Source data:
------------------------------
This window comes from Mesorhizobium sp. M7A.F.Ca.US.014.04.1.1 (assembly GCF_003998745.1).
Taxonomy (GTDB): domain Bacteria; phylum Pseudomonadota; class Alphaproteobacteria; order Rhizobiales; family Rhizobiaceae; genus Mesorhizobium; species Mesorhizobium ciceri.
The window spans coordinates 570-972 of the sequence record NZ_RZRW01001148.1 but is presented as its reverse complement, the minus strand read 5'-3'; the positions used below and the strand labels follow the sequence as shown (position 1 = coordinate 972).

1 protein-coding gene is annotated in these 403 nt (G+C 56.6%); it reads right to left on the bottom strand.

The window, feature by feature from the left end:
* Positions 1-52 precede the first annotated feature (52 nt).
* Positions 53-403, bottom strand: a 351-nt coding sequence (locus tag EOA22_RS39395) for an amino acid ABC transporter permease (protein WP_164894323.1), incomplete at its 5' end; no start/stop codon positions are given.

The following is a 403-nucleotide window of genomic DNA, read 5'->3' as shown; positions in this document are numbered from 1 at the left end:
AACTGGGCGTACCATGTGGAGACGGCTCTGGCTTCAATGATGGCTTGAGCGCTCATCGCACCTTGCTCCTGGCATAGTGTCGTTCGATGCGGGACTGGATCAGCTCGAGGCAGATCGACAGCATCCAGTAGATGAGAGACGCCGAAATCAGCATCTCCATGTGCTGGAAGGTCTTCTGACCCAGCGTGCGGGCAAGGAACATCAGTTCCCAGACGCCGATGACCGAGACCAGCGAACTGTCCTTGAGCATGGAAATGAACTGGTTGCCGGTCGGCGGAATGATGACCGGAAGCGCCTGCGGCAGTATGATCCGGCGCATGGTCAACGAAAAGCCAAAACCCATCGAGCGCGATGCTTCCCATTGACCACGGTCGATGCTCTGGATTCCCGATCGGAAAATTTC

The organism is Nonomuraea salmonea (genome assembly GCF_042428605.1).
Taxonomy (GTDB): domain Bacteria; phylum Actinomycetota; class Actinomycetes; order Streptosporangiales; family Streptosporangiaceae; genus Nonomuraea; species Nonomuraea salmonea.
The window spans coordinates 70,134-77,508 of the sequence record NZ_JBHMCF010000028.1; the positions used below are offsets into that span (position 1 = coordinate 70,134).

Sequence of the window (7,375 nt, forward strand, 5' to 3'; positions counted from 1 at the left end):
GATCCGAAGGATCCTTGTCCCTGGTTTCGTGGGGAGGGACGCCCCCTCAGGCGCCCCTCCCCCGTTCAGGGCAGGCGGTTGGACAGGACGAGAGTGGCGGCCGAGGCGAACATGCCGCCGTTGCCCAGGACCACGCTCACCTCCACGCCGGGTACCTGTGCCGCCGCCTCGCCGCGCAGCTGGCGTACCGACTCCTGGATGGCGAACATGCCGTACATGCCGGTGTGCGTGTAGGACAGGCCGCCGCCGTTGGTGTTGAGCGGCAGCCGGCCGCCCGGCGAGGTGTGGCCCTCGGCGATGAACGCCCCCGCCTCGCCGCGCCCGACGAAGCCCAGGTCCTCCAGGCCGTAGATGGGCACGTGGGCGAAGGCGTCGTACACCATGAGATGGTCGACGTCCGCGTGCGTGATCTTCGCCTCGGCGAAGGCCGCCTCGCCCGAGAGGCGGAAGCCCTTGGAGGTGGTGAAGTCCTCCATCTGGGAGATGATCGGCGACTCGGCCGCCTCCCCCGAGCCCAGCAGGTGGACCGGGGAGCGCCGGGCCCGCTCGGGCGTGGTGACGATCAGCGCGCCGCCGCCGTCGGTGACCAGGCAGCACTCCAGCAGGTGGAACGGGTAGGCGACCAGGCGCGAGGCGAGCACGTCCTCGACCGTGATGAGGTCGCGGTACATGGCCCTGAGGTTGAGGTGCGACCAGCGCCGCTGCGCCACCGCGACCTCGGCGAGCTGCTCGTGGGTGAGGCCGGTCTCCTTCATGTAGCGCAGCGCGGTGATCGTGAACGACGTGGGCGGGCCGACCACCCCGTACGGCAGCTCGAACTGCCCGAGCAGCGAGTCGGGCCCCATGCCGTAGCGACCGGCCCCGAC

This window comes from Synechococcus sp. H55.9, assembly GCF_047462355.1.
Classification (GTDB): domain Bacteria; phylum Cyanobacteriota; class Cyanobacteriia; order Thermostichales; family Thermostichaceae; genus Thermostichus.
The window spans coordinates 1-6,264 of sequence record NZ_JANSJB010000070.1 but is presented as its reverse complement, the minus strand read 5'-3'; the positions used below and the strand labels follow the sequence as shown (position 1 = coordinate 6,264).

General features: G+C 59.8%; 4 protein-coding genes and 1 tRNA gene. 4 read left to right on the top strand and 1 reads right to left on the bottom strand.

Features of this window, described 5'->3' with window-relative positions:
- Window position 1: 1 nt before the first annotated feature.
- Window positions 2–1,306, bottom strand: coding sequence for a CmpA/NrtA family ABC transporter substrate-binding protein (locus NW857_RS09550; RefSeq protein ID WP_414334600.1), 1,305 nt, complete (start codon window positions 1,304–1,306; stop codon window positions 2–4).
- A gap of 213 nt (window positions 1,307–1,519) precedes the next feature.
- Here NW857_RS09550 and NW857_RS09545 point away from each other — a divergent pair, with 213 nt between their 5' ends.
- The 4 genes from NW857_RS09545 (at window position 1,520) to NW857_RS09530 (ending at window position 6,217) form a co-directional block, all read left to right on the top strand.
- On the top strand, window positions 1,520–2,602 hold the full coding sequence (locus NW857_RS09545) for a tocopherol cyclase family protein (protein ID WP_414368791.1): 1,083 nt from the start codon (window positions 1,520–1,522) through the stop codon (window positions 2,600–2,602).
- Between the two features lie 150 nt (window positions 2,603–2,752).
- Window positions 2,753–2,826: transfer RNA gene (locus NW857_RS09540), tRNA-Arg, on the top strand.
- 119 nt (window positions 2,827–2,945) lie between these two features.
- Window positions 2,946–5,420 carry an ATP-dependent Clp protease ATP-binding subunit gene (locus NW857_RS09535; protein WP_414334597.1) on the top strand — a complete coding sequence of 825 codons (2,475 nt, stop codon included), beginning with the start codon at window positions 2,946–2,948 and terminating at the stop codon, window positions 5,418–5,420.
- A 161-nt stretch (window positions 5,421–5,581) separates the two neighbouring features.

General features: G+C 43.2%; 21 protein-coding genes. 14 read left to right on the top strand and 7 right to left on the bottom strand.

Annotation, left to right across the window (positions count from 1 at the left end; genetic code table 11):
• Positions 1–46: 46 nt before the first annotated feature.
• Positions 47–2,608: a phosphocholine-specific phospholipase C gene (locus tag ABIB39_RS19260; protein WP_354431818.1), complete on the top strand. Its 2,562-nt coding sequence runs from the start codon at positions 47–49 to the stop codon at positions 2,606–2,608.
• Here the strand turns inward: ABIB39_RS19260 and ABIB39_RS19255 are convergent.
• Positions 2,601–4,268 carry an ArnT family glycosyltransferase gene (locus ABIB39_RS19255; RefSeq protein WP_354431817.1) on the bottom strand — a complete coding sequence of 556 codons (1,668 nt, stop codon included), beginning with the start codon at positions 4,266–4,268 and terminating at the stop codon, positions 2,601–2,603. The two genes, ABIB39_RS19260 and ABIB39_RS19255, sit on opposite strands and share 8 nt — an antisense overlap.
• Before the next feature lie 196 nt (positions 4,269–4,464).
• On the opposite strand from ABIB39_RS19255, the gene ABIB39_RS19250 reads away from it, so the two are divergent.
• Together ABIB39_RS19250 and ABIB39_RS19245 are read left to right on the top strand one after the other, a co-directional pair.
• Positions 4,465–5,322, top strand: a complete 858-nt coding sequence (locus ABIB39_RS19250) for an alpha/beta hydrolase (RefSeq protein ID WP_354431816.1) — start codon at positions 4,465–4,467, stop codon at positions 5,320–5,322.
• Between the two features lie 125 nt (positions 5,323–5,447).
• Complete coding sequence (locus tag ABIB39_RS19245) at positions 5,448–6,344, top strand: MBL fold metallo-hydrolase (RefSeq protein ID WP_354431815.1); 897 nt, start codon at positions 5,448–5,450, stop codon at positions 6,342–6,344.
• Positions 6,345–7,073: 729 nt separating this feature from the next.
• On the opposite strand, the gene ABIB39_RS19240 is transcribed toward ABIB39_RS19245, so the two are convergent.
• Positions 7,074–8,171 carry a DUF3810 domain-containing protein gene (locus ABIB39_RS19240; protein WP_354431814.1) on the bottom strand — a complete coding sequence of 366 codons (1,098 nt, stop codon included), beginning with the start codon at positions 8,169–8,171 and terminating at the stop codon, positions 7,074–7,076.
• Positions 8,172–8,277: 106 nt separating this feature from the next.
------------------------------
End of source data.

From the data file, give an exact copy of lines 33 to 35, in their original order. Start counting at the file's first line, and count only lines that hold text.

• Positions 1–46: 46 nt before the first annotated feature.
• Positions 47–2,608: a phosphocholine-specific phospholipase C gene (locus tag ABIB39_RS19260; protein WP_354431818.1), complete on the top strand. Its 2,562-nt coding sequence runs from the start codon at positions 47–49 to the stop codon at positions 2,606–2,608.
• Here the strand turns inward: ABIB39_RS19260 and ABIB39_RS19255 are convergent.